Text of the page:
The aim of this study was to investigate relationship between Skin Resistance Level (SRL) and one leg standing balance in healthy subjects. Sixty eight voluntary students from the University of Dumlupinar Physical Therapy and Rehabilitation school were participated to the study. One leg standing balance tests were measured on dominant and non-dominant leg in three positions; eyes open (60 sec), eyes closed (30 sec) and eyes open with head rotation (30 sec) with arms held comfortably at the side. SRLs were recorded with two surface electrodes by the Digital Multimeter (DT-9923B) tool during standing on one leg. Carbon electrodes were placed over the 5 metatarsus heads and heel with conductive gel. No statistically differences were between male and female groups in static and dynamic one leg standing test results (p>0.05). The final SRL values were statistically higher in non-dominant leg than dominant in both male and female subjects (p<0.05). The dynamic tests on dominant and non-dominant leg with eyes closed results were found statistically lower in subject`s foot base SRL higher than 100 kΩ than subject`s foot base lower than 100 kΩ (p<0.05). We concluded that the SRL is inversely proportion with dynamic balance and the non-dominant foot plantar SRL is higher than dominant foot. Subjects who have higher than 100 kΩ foot plantar SRL have lower one leg standing dynamic balance with eyes closed. Further studied should be investigated the relationships of the SRL and one leg standing balance in age decades and different pathologies.
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The inhibitory component of the skin against given electrical current, is called as the electrical skin resistance (Cho and Chun, 1994). Skin Resistance Level (SRL) is related with skin conductance, which changes in the presence of sweat, a fluid composed of water and ions. It is determined by passing a weak current through the measuring changes in electricity flow or by measuring the current generated by the body itself. It has been correlated with emotion, attention and stress. Correlations between SRL and attitude, empathy and social interactions, especially when associated with small group interactions, (Clariana, 1992). Liao et al. (1998) studied skin resistance respond, SRL and skin blood flow decrease and that perspiration increases transiently at the deh-chi stage (described as a kind of soreness, numbness, or heavy swelling in deep tissues during manual acupuncture). Kyle et al. (2004)evaluated differences in body mass index, Body Fat Mass Index (BFMI) and Fat-free Mass Index (FFMI) in physically active and sedentary subjects younger and older than 60 years and determined the association between physical activity, age and body composition parameters in a healthy white population between ages 18 and 98 years. A clear association was found between low physical activity or age and height-normalized body composition parameters (BFMI and FFMI) derived from bioelectrical impedance analysis (Clariana, 1992). Vernet-Maury et al. (1995) show that the Ohmic Perturbation Duration (OPD), skin resistance respond durations, could be an appropriate measure of Electrodermal Response (EDA) allowing any stimulus to be temporarily quantified towards sympathetic activation induced response. Generally skin resistance level evaluated on the hand fingers in these studies.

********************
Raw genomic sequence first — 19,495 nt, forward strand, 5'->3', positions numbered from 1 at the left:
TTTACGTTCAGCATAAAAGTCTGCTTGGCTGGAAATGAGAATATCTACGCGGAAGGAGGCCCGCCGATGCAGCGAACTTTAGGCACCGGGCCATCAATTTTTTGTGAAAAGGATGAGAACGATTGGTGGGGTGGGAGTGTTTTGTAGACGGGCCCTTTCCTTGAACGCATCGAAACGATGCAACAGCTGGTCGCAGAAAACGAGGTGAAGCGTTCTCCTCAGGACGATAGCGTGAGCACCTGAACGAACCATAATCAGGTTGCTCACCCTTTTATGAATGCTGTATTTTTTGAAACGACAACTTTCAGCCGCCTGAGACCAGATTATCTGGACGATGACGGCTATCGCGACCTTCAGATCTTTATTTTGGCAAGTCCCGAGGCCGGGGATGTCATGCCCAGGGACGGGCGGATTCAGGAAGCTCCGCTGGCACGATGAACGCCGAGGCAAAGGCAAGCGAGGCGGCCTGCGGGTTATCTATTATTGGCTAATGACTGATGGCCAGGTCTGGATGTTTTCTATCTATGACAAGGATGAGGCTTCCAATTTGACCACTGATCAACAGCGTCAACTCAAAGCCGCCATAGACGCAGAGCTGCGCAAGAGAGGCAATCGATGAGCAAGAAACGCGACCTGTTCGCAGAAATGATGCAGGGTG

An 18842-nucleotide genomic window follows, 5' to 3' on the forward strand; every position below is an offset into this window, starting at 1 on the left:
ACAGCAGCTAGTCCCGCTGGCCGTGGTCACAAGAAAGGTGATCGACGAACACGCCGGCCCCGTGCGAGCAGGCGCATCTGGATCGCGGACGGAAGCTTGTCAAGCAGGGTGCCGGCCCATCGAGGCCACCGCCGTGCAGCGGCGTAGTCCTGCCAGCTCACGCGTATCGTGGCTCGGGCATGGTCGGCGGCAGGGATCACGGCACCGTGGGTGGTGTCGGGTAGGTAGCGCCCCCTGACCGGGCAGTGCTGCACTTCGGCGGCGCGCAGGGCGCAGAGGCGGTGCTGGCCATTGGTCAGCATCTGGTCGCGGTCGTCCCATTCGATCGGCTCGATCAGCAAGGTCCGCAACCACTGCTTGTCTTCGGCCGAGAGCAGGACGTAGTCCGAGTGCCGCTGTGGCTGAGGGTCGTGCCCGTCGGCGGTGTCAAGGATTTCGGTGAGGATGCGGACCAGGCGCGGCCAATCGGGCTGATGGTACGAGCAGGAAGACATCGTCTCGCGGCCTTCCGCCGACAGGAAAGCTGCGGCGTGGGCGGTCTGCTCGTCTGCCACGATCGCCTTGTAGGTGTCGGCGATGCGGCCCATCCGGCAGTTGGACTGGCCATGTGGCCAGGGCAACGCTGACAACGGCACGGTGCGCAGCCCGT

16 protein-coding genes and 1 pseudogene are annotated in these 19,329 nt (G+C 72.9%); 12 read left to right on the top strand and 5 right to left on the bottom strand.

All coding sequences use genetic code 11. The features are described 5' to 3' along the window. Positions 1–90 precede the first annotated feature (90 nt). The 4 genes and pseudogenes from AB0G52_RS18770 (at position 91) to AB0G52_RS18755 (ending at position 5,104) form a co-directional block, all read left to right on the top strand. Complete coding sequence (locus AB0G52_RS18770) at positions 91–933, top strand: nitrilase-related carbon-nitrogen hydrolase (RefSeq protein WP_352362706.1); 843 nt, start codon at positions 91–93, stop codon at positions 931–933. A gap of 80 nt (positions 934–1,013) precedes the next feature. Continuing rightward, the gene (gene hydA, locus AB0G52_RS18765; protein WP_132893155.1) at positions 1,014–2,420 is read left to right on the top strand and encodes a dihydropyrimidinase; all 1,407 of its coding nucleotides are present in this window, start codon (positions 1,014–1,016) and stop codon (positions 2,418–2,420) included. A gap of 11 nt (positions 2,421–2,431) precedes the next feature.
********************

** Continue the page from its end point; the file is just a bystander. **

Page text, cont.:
Direct current measurements do not provide information about the capacitative properties of the tissue that is discussed in almost any electrical model of the skin.
|Fig. 1:||Simplified electrical model of the skin|
Such an electrical model is shown in Fig. 1. The capacitor C represents the insulating layers of the stratum corneum, and the parallel resistor R1 corresponds to the current path through the sweat gland ducts. R2 represents the resistance of the deeper skin layers and is relatively small (Schaefer and Boucsein, 2000).